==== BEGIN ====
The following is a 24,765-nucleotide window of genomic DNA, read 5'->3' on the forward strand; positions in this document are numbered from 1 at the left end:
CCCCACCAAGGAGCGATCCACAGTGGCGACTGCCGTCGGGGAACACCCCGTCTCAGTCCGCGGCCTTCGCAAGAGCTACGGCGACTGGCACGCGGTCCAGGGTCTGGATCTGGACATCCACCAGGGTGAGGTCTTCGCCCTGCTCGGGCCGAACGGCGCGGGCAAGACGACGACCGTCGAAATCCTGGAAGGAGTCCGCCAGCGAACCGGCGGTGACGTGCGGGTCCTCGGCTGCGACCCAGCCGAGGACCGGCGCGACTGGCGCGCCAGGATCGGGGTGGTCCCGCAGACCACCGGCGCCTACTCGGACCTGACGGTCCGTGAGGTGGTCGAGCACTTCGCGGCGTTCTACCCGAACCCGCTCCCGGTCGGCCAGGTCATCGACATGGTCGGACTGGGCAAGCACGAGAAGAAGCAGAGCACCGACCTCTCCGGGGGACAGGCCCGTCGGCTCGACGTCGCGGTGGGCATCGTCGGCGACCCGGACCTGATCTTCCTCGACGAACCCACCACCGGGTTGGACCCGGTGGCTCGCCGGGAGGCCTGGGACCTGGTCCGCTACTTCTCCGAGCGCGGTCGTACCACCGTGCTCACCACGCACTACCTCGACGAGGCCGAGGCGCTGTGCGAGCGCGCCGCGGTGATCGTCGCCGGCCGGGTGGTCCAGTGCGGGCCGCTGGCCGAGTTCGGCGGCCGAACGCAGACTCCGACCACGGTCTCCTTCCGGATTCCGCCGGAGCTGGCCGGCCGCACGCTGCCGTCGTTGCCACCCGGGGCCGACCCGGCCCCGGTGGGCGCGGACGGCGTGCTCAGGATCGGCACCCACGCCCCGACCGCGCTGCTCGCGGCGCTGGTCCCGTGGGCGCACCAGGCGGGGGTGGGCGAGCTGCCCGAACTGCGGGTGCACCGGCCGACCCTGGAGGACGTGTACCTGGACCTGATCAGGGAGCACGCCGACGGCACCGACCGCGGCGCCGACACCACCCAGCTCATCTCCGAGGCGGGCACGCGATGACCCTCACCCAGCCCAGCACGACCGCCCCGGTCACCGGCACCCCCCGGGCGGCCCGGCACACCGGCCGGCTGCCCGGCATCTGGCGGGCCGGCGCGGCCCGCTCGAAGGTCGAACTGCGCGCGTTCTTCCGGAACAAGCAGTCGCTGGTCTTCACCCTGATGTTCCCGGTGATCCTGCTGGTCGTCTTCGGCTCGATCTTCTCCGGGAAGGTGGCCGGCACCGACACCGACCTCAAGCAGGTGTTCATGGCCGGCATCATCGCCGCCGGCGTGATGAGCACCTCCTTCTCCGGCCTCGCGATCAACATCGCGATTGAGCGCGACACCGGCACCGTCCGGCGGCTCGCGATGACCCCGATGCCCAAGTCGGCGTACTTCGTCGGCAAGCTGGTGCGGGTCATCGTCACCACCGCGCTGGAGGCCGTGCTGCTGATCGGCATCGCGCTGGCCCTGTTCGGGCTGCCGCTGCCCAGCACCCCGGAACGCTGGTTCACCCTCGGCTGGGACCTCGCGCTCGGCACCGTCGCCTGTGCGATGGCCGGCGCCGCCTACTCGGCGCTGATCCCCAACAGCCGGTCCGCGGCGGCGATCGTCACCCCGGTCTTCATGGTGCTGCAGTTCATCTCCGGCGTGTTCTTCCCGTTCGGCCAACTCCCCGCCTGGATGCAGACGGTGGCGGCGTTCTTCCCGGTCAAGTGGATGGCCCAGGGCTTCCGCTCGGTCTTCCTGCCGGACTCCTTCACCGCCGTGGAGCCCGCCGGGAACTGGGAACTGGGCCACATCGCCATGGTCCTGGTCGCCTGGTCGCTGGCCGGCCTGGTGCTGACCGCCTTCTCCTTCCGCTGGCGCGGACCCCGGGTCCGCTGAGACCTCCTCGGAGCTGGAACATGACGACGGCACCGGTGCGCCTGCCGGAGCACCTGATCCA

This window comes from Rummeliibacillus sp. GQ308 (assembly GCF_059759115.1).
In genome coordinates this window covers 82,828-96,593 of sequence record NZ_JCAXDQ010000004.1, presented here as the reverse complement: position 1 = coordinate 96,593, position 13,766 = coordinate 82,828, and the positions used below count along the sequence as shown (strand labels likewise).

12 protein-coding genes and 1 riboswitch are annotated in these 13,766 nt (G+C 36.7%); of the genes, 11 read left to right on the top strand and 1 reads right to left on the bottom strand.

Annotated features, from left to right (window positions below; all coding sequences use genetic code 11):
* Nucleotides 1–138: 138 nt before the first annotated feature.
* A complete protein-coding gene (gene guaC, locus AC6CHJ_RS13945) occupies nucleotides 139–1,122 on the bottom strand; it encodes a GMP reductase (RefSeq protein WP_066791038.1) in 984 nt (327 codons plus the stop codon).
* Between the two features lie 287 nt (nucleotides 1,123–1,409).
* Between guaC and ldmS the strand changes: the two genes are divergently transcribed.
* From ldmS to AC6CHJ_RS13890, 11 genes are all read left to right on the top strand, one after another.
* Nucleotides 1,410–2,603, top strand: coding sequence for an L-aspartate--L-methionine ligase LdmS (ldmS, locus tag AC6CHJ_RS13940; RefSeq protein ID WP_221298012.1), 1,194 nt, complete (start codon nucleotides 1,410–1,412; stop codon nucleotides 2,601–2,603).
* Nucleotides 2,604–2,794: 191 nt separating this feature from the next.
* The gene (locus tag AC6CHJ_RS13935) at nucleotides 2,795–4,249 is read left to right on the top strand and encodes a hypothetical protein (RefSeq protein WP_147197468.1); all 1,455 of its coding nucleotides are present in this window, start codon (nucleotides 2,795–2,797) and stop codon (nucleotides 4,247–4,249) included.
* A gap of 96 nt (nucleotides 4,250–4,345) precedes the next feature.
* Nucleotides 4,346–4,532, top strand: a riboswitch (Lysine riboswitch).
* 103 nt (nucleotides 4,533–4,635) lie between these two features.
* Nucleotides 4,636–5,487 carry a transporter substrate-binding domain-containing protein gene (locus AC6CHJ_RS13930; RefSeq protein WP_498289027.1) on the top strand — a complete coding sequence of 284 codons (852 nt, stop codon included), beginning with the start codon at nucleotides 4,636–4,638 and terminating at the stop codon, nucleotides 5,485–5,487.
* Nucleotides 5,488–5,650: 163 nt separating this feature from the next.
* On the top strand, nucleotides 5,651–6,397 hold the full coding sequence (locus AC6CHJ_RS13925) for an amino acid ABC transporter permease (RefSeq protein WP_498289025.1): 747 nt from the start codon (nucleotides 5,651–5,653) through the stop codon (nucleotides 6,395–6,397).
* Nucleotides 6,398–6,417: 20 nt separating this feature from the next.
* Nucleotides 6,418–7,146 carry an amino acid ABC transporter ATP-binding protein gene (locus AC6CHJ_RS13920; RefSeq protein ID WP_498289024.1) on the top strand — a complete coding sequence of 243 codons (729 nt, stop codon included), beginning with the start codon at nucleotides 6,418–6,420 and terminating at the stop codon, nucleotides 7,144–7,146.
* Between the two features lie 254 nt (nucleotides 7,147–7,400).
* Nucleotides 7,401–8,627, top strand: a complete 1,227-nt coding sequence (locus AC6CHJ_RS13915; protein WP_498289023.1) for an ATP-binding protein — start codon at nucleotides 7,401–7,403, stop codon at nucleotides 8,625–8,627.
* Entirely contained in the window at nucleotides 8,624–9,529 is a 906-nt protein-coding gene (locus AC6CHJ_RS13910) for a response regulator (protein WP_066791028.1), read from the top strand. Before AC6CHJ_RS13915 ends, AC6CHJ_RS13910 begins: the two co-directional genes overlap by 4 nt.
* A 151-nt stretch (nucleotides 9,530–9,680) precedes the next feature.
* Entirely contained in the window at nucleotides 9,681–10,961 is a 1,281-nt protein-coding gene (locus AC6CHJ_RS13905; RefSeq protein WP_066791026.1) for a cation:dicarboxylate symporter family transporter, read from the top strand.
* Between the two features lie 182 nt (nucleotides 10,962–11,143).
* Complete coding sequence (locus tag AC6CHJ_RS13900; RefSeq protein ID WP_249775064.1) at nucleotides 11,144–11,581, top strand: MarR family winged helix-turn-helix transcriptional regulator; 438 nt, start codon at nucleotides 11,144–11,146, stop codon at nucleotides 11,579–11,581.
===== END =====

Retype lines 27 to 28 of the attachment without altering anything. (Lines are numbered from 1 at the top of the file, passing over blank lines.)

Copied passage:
* Entirely contained in the window at nucleotides 9,681–10,961 is a 1,281-nt protein-coding gene (locus AC6CHJ_RS13905; RefSeq protein WP_066791026.1) for a cation:dicarboxylate symporter family transporter, read from the top strand.
* Between the two features lie 182 nt (nucleotides 10,962–11,143).